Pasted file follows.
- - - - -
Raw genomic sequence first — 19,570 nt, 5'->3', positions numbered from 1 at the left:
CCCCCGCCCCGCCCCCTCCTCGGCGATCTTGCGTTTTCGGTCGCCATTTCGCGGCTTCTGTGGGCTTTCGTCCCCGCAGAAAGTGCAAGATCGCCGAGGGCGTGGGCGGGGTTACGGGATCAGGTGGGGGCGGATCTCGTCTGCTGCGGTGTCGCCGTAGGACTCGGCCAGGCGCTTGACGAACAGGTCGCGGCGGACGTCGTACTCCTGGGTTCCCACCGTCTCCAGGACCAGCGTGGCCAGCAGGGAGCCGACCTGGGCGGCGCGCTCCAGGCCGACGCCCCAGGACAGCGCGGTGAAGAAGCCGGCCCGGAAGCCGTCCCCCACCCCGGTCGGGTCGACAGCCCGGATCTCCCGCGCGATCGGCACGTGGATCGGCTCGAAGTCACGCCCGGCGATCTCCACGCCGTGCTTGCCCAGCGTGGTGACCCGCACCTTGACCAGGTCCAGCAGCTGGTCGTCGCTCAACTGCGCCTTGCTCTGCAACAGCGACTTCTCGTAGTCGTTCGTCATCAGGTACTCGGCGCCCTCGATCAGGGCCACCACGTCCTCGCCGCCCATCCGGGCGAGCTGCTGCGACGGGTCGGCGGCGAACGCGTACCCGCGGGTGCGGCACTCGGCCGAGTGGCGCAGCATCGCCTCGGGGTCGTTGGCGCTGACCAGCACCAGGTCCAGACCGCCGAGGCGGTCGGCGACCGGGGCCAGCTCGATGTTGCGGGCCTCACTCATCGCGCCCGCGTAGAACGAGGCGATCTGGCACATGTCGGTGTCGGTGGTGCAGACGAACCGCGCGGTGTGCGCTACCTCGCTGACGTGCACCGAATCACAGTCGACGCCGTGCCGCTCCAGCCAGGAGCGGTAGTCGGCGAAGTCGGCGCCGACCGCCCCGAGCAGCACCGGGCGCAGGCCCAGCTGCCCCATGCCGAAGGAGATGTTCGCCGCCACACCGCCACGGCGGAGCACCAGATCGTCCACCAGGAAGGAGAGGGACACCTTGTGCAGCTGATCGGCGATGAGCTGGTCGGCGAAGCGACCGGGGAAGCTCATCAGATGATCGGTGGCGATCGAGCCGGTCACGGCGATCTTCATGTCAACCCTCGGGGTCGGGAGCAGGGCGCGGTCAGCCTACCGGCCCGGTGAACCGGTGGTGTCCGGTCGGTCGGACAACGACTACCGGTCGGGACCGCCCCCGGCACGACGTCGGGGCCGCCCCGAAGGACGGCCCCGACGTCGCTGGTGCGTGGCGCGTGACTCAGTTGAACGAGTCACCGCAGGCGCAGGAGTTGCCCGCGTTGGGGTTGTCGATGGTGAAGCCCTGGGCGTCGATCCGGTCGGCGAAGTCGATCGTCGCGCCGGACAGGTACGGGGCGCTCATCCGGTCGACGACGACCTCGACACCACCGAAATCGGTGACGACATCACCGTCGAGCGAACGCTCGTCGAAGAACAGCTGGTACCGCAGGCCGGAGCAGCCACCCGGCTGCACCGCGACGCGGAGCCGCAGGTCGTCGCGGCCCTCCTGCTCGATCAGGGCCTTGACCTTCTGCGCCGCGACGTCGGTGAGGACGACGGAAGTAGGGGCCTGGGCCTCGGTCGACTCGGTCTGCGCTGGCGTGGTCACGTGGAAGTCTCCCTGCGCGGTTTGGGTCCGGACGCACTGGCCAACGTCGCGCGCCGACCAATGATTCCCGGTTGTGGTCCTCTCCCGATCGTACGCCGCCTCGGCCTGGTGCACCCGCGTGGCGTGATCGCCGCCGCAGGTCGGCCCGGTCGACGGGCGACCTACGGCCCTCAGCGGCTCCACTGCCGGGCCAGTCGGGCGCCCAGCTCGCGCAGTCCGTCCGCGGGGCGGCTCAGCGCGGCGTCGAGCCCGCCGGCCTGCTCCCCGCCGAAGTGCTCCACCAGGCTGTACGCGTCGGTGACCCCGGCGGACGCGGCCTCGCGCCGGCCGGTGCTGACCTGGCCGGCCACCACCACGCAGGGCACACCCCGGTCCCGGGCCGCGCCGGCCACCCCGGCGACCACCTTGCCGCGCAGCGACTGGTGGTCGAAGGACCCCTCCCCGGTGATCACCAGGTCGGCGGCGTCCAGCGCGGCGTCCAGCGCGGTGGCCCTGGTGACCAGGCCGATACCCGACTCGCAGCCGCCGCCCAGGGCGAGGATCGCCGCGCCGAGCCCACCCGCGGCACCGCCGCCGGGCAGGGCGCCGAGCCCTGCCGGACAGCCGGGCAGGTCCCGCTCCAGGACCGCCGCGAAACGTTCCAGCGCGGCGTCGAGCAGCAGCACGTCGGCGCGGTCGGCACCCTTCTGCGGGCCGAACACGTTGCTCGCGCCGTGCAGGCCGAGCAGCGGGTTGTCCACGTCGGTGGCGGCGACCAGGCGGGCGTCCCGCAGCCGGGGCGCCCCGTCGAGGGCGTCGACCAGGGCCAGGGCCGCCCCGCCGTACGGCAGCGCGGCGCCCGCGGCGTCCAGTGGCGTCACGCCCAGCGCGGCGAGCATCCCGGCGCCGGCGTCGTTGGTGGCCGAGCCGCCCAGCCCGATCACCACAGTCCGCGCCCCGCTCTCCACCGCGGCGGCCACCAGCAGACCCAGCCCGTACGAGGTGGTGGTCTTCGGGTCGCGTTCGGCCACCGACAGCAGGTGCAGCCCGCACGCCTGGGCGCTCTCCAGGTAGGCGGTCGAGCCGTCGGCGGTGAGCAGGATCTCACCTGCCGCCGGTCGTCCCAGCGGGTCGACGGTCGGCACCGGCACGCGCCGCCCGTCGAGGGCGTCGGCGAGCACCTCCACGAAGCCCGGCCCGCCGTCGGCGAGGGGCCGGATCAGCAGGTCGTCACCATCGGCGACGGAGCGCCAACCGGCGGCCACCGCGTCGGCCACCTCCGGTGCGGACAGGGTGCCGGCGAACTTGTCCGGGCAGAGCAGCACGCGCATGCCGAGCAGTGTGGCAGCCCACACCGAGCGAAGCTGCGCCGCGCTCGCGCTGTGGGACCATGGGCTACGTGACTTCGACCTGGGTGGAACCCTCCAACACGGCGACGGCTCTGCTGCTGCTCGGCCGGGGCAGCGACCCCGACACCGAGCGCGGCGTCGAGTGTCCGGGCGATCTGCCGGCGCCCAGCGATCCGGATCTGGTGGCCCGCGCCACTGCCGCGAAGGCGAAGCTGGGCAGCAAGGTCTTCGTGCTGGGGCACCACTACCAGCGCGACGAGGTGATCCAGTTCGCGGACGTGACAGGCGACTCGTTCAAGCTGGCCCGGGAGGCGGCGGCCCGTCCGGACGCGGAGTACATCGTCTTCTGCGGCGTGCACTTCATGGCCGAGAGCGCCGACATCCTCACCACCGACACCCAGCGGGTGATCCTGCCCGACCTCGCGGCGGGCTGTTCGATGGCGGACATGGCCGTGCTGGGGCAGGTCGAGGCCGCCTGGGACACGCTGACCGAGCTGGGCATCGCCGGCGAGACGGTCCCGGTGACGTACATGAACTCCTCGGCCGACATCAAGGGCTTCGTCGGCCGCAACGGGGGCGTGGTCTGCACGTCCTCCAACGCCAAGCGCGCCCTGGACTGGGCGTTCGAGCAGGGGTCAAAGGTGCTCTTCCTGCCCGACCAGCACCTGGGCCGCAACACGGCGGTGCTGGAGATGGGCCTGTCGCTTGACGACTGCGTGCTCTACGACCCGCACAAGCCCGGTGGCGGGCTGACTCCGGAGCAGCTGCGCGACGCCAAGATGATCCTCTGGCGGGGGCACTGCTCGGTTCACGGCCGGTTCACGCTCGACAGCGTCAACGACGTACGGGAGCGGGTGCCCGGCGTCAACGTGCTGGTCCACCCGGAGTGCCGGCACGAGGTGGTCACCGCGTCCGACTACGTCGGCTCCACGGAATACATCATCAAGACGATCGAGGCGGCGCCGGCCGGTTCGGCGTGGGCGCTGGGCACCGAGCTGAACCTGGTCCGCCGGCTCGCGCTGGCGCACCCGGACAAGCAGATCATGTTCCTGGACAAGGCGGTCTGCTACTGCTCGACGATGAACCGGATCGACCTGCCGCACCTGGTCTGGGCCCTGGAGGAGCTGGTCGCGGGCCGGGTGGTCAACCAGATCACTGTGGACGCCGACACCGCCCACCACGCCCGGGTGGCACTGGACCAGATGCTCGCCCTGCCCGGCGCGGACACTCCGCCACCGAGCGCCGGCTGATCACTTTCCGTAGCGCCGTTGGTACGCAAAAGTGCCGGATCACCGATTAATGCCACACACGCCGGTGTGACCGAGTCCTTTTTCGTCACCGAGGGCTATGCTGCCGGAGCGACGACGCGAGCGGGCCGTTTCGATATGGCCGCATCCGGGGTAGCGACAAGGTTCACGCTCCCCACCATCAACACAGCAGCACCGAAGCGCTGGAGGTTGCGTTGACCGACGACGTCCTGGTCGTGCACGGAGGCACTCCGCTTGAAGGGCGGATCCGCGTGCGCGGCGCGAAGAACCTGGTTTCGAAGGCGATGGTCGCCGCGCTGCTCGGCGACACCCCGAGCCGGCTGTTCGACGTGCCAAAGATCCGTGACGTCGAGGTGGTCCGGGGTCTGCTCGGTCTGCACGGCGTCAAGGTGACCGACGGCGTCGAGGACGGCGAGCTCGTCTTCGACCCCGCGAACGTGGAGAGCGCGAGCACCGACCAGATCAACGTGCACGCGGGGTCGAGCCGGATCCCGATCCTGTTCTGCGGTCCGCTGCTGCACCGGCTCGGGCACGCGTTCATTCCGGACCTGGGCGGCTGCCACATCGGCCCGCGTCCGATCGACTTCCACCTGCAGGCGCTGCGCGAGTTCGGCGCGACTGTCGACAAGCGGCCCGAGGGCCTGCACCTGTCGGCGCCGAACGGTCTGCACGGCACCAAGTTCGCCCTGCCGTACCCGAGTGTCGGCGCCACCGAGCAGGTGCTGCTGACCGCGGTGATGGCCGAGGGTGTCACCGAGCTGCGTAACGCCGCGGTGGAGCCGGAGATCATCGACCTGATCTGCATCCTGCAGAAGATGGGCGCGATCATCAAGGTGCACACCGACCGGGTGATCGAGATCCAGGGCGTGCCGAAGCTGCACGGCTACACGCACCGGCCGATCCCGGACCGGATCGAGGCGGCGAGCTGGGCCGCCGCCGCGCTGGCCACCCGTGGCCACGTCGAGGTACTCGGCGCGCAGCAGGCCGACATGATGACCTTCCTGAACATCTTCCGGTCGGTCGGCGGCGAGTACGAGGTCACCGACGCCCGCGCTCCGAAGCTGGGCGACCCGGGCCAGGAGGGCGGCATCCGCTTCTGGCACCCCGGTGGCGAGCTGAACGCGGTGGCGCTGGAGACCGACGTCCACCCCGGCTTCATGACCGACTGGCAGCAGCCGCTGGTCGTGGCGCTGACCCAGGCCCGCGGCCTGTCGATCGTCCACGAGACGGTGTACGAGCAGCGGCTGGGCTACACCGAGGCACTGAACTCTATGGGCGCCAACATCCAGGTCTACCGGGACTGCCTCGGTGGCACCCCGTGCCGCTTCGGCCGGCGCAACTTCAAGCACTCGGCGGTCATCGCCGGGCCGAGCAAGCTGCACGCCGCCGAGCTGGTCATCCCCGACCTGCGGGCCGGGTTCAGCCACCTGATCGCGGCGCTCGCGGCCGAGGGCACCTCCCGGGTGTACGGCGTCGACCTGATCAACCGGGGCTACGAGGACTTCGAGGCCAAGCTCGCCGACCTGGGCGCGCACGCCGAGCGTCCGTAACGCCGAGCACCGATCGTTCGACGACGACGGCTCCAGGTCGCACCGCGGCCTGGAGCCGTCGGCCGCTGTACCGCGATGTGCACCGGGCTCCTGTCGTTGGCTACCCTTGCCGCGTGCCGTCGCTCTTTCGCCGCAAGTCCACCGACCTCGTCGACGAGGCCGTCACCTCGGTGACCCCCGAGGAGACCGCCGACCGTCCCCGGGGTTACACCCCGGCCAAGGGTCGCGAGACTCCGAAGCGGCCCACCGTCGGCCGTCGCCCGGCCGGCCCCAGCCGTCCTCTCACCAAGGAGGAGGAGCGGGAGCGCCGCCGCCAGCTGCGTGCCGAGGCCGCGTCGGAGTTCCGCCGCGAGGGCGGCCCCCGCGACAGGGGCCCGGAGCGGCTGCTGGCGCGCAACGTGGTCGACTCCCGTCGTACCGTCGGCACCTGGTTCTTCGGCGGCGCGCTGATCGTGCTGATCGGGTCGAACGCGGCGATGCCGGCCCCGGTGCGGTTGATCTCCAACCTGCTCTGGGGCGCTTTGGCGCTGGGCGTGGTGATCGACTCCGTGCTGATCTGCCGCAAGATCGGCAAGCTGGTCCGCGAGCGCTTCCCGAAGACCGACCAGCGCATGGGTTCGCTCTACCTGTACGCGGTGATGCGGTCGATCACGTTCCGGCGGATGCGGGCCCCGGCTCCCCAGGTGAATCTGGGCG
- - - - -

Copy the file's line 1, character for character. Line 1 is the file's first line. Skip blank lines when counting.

Raw genomic sequence first — 19,570 nt, 5'->3', positions numbered from 1 at the left: